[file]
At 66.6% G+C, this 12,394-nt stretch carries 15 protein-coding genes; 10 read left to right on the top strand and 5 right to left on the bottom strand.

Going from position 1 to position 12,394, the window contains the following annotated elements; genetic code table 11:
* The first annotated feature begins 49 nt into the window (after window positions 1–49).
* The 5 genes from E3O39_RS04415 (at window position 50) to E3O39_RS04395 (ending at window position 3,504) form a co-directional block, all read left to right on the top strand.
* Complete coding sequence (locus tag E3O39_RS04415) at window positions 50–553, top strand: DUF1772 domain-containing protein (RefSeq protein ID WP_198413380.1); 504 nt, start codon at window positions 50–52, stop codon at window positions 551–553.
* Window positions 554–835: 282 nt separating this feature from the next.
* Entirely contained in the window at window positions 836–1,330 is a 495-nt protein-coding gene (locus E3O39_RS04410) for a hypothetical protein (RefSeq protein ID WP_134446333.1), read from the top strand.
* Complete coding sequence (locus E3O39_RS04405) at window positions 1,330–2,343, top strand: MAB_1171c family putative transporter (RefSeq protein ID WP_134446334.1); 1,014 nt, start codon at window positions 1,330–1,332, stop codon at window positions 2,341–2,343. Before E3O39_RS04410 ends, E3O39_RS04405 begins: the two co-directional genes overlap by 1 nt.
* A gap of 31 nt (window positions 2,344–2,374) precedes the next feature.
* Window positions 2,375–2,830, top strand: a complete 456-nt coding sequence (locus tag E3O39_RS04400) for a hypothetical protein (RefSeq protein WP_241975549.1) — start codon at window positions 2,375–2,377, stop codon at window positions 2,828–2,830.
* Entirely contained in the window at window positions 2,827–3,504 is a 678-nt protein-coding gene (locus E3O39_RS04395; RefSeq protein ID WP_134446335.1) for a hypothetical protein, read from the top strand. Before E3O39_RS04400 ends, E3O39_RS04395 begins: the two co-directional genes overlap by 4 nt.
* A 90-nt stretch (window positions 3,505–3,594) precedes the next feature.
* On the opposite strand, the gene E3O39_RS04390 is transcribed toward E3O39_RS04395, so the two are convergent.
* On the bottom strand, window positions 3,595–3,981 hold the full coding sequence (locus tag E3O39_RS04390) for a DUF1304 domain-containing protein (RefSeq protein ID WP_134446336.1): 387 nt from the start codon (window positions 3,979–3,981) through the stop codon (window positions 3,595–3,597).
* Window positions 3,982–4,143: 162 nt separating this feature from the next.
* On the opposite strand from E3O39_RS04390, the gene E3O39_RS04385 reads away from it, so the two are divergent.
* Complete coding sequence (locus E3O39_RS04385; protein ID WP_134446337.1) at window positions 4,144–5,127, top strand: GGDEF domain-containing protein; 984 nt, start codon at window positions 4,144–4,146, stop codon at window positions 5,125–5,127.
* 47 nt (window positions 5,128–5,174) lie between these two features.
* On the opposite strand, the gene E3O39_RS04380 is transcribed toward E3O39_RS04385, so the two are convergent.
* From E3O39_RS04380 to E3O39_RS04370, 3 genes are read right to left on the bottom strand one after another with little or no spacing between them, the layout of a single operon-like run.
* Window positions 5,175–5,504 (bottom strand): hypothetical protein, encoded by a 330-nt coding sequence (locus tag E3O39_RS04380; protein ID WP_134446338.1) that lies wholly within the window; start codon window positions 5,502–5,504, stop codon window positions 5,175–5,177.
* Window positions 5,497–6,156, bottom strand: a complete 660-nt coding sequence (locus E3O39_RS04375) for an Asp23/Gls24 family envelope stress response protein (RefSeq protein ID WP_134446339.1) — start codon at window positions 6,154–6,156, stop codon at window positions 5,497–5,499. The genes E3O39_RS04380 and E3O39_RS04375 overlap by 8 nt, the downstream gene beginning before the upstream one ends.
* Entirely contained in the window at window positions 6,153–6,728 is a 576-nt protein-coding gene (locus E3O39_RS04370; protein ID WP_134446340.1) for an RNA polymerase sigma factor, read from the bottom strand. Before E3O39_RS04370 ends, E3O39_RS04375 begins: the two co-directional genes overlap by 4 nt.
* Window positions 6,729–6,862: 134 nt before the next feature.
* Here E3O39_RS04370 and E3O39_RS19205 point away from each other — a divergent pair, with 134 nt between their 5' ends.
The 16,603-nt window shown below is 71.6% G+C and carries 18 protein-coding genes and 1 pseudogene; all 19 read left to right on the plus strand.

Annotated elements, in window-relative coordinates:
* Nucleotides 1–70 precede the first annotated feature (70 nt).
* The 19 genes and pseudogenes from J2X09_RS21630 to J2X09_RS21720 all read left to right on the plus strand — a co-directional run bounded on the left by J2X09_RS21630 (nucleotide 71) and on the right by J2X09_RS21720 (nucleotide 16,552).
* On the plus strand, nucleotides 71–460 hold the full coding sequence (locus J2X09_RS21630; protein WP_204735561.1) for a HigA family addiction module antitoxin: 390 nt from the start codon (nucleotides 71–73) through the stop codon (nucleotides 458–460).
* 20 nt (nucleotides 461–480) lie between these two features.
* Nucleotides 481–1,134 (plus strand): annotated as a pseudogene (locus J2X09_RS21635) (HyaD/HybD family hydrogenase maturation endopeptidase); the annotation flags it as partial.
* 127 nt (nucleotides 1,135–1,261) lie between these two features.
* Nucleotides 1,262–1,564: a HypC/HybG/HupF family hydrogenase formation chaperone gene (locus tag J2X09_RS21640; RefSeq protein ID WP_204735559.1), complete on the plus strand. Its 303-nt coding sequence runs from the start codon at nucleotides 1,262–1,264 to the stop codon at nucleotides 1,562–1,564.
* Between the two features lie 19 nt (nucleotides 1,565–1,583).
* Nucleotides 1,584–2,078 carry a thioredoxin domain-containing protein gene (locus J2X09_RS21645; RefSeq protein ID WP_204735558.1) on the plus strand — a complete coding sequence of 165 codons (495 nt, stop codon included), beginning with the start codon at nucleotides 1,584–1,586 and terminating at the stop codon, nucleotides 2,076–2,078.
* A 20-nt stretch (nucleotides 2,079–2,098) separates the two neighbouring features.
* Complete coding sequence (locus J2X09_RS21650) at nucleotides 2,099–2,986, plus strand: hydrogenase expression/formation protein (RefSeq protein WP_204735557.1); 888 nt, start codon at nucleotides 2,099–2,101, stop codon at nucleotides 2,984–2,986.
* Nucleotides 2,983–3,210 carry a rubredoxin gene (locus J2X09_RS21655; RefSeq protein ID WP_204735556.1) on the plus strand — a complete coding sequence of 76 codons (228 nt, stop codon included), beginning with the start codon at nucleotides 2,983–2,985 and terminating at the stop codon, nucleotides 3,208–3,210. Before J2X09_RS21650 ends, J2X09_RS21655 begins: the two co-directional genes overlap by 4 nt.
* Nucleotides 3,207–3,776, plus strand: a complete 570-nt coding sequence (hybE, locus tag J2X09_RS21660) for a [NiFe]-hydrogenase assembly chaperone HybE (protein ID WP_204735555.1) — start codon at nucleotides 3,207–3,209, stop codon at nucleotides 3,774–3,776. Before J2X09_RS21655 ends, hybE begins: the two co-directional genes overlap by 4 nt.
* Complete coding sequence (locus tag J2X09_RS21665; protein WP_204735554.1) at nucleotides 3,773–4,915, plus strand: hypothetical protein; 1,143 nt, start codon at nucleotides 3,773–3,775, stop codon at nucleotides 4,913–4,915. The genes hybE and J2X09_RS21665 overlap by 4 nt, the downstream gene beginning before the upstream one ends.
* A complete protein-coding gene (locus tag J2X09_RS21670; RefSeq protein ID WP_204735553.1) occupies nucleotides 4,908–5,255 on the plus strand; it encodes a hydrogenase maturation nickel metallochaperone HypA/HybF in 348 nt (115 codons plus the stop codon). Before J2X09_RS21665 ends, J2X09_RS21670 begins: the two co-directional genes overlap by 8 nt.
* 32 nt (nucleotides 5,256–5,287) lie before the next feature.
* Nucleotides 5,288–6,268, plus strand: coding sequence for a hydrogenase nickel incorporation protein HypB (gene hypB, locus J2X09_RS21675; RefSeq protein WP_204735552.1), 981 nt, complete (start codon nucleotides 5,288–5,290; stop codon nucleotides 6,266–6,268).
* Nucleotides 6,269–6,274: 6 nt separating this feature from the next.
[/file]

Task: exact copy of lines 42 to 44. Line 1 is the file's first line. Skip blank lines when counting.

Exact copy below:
* A complete protein-coding gene (locus tag J2X09_RS21670; RefSeq protein ID WP_204735553.1) occupies nucleotides 4,908–5,255 on the plus strand; it encodes a hydrogenase maturation nickel metallochaperone HypA/HybF in 348 nt (115 codons plus the stop codon). Before J2X09_RS21665 ends, J2X09_RS21670 begins: the two co-directional genes overlap by 8 nt.
* 32 nt (nucleotides 5,256–5,287) lie before the next feature.
* Nucleotides 5,288–6,268, plus strand: coding sequence for a hydrogenase nickel incorporation protein HypB (gene hypB, locus J2X09_RS21675; RefSeq protein WP_204735552.1), 981 nt, complete (start codon nucleotides 5,288–5,290; stop codon nucleotides 6,266–6,268).